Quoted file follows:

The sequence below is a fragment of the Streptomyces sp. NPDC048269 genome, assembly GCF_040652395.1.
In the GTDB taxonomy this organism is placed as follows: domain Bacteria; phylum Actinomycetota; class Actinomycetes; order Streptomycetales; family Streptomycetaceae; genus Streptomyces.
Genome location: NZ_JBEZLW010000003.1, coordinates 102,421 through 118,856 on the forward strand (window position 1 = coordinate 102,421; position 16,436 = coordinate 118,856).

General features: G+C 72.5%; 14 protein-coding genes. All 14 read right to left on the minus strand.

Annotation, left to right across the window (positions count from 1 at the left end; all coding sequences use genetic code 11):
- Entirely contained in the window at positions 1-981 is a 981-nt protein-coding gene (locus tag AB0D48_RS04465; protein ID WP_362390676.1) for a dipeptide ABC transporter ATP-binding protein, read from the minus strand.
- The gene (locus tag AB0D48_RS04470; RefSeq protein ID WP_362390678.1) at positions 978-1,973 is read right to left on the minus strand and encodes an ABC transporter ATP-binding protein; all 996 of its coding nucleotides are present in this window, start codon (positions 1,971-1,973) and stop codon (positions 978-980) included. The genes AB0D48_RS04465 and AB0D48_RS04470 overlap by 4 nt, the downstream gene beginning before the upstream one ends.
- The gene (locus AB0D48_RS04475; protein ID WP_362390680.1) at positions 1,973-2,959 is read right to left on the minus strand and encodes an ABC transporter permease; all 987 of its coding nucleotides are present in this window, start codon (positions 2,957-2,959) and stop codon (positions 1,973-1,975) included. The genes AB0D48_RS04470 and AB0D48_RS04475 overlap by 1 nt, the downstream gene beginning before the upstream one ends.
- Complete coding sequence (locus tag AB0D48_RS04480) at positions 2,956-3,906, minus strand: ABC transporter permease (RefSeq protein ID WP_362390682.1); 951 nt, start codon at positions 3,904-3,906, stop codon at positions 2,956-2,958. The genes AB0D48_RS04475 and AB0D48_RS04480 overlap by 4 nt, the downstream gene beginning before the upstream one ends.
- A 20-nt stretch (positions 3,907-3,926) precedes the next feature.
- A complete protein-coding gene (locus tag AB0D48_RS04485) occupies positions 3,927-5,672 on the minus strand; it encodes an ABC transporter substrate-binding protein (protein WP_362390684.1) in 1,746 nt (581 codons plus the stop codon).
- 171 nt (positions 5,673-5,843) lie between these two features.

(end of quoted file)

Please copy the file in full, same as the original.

The sequence below is a fragment of the Streptomyces sp. NPDC048269 genome, assembly GCF_040652395.1.
In the GTDB taxonomy this organism is placed as follows: domain Bacteria; phylum Actinomycetota; class Actinomycetes; order Streptomycetales; family Streptomycetaceae; genus Streptomyces.
Genome location: NZ_JBEZLW010000003.1, coordinates 102,421 through 118,856 on the forward strand (window position 1 = coordinate 102,421; position 16,436 = coordinate 118,856).

General features: G+C 72.5%; 14 protein-coding genes. All 14 read right to left on the minus strand.

Annotation, left to right across the window (positions count from 1 at the left end; all coding sequences use genetic code 11):
- Entirely contained in the window at positions 1-981 is a 981-nt protein-coding gene (locus tag AB0D48_RS04465; protein ID WP_362390676.1) for a dipeptide ABC transporter ATP-binding protein, read from the minus strand.
- The gene (locus tag AB0D48_RS04470; RefSeq protein ID WP_362390678.1) at positions 978-1,973 is read right to left on the minus strand and encodes an ABC transporter ATP-binding protein; all 996 of its coding nucleotides are present in this window, start codon (positions 1,971-1,973) and stop codon (positions 978-980) included. The genes AB0D48_RS04465 and AB0D48_RS04470 overlap by 4 nt, the downstream gene beginning before the upstream one ends.
- The gene (locus AB0D48_RS04475; protein ID WP_362390680.1) at positions 1,973-2,959 is read right to left on the minus strand and encodes an ABC transporter permease; all 987 of its coding nucleotides are present in this window, start codon (positions 2,957-2,959) and stop codon (positions 1,973-1,975) included. The genes AB0D48_RS04470 and AB0D48_RS04475 overlap by 1 nt, the downstream gene beginning before the upstream one ends.
- Complete coding sequence (locus tag AB0D48_RS04480) at positions 2,956-3,906, minus strand: ABC transporter permease (RefSeq protein ID WP_362390682.1); 951 nt, start codon at positions 3,904-3,906, stop codon at positions 2,956-2,958. The genes AB0D48_RS04475 and AB0D48_RS04480 overlap by 4 nt, the downstream gene beginning before the upstream one ends.
- A 20-nt stretch (positions 3,907-3,926) precedes the next feature.
- A complete protein-coding gene (locus tag AB0D48_RS04485) occupies positions 3,927-5,672 on the minus strand; it encodes an ABC transporter substrate-binding protein (protein WP_362390684.1) in 1,746 nt (581 codons plus the stop codon).
- 171 nt (positions 5,673-5,843) lie between these two features.